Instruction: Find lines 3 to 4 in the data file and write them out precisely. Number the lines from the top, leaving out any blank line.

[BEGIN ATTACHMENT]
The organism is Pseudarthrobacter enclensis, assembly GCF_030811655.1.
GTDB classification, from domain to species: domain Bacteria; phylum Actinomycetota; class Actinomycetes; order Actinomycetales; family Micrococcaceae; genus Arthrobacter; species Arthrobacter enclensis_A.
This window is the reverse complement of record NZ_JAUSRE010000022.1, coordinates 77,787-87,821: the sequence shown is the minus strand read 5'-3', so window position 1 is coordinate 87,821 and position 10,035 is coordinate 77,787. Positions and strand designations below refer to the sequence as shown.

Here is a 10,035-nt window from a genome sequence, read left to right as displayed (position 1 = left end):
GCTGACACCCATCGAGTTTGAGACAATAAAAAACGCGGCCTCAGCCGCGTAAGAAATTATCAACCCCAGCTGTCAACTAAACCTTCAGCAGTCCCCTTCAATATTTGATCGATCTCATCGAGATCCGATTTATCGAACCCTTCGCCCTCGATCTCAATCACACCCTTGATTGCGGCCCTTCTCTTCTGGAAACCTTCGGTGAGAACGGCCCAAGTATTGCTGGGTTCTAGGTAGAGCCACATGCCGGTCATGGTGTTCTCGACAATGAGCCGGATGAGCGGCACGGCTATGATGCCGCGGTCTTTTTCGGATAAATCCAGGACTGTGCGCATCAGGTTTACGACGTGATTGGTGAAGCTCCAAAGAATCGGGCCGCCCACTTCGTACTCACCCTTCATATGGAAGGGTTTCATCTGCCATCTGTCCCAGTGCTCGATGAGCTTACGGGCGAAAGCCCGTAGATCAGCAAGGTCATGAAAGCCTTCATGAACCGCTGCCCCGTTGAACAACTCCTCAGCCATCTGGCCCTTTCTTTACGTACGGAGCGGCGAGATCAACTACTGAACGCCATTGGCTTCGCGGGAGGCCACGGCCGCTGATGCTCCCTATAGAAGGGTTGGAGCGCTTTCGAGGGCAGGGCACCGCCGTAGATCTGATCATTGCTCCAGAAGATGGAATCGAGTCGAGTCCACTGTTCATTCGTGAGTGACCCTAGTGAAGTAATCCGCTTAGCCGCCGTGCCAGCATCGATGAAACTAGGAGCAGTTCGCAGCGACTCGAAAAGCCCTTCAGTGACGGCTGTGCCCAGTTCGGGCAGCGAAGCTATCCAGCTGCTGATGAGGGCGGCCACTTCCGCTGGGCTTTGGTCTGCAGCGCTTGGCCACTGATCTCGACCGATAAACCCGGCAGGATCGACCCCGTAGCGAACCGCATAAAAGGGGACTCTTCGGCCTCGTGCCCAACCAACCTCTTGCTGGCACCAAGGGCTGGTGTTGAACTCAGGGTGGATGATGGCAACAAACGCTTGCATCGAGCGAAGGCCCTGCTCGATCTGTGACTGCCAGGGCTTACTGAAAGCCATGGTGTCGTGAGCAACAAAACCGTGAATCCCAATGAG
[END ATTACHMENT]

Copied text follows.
This window is the reverse complement of record NZ_JAUSRE010000022.1, coordinates 77,787-87,821: the sequence shown is the minus strand read 5'-3', so window position 1 is coordinate 87,821 and position 10,035 is coordinate 77,787. Positions and strand designations below refer to the sequence as shown.

Here is a 10,035-nt window from a genome sequence, read left to right as displayed (position 1 = left end):